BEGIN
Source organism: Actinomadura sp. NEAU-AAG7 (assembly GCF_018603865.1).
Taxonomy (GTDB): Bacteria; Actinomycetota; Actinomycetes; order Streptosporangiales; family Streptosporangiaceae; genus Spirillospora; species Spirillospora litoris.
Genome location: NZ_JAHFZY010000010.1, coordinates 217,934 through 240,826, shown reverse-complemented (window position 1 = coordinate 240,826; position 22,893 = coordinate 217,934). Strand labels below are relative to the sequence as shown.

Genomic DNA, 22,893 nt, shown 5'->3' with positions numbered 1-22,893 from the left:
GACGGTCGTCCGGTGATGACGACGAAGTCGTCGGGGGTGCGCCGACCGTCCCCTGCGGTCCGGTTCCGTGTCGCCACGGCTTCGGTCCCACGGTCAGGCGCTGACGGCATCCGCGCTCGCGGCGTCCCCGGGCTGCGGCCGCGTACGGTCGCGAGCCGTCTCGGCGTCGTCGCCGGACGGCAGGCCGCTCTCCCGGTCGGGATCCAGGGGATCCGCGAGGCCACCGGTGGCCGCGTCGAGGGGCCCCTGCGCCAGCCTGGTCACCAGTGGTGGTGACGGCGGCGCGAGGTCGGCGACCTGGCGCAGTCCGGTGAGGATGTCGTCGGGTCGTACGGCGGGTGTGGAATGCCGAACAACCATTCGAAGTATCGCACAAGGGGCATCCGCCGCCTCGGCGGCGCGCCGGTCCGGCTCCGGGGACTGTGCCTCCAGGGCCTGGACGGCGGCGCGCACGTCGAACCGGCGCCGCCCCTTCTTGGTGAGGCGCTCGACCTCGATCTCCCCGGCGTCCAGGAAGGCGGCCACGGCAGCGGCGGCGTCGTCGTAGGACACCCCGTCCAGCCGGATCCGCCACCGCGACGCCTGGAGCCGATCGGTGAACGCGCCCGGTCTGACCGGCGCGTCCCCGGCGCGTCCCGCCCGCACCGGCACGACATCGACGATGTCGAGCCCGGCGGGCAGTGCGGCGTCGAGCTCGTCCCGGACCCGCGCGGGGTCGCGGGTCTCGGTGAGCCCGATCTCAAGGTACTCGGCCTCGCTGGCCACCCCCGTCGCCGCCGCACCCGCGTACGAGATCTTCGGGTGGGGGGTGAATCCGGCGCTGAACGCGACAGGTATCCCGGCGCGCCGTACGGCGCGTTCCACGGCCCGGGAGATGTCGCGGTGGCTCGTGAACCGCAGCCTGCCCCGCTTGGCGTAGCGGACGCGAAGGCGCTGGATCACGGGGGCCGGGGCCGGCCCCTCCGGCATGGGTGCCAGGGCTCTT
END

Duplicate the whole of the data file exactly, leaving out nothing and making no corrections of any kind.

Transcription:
Source organism: Actinomadura sp. NEAU-AAG7 (assembly GCF_018603865.1).
Taxonomy (GTDB): Bacteria; Actinomycetota; Actinomycetes; order Streptosporangiales; family Streptosporangiaceae; genus Spirillospora; species Spirillospora litoris.
Genome location: NZ_JAHFZY010000010.1, coordinates 217,934 through 240,826, shown reverse-complemented (window position 1 = coordinate 240,826; position 22,893 = coordinate 217,934). Strand labels below are relative to the sequence as shown.

Genomic DNA, 22,893 nt, shown 5'->3' with positions numbered 1-22,893 from the left:
GACGGTCGTCCGGTGATGACGACGAAGTCGTCGGGGGTGCGCCGACCGTCCCCTGCGGTCCGGTTCCGTGTCGCCACGGCTTCGGTCCCACGGTCAGGCGCTGACGGCATCCGCGCTCGCGGCGTCCCCGGGCTGCGGCCGCGTACGGTCGCGAGCCGTCTCGGCGTCGTCGCCGGACGGCAGGCCGCTCTCCCGGTCGGGATCCAGGGGATCCGCGAGGCCACCGGTGGCCGCGTCGAGGGGCCCCTGCGCCAGCCTGGTCACCAGTGGTGGTGACGGCGGCGCGAGGTCGGCGACCTGGCGCAGTCCGGTGAGGATGTCGTCGGGTCGTACGGCGGGTGTGGAATGCCGAACAACCATTCGAAGTATCGCACAAGGGGCATCCGCCGCCTCGGCGGCGCGCCGGTCCGGCTCCGGGGACTGTGCCTCCAGGGCCTGGACGGCGGCGCGCACGTCGAACCGGCGCCGCCCCTTCTTGGTGAGGCGCTCGACCTCGATCTCCCCGGCGTCCAGGAAGGCGGCCACGGCAGCGGCGGCGTCGTCGTAGGACACCCCGTCCAGCCGGATCCGCCACCGCGACGCCTGGAGCCGATCGGTGAACGCGCCCGGTCTGACCGGCGCGTCCCCGGCGCGTCCCGCCCGCACCGGCACGACATCGACGATGTCGAGCCCGGCGGGCAGTGCGGCGTCGAGCTCGTCCCGGACCCGCGCGGGGTCGCGGGTCTCGGTGAGCCCGATCTCAAGGTACTCGGCCTCGCTGGCCACCCCCGTCGCCGCCGCACCCGCGTACGAGATCTTCGGGTGGGGGGTGAATCCGGCGCTGAACGCGACAGGTATCCCGGCGCGCCGTACGGCGCGTTCCACGGCCCGGGAGATGTCGCGGTGGCTCGTGAACCGCAGCCTGCCCCGCTTGGCGTAGCGGACGCGAAGGCGCTGGATCACGGGGGCCGGGGCCGGCCCCTCCGGCATGGGTGCCAGGGCTCTT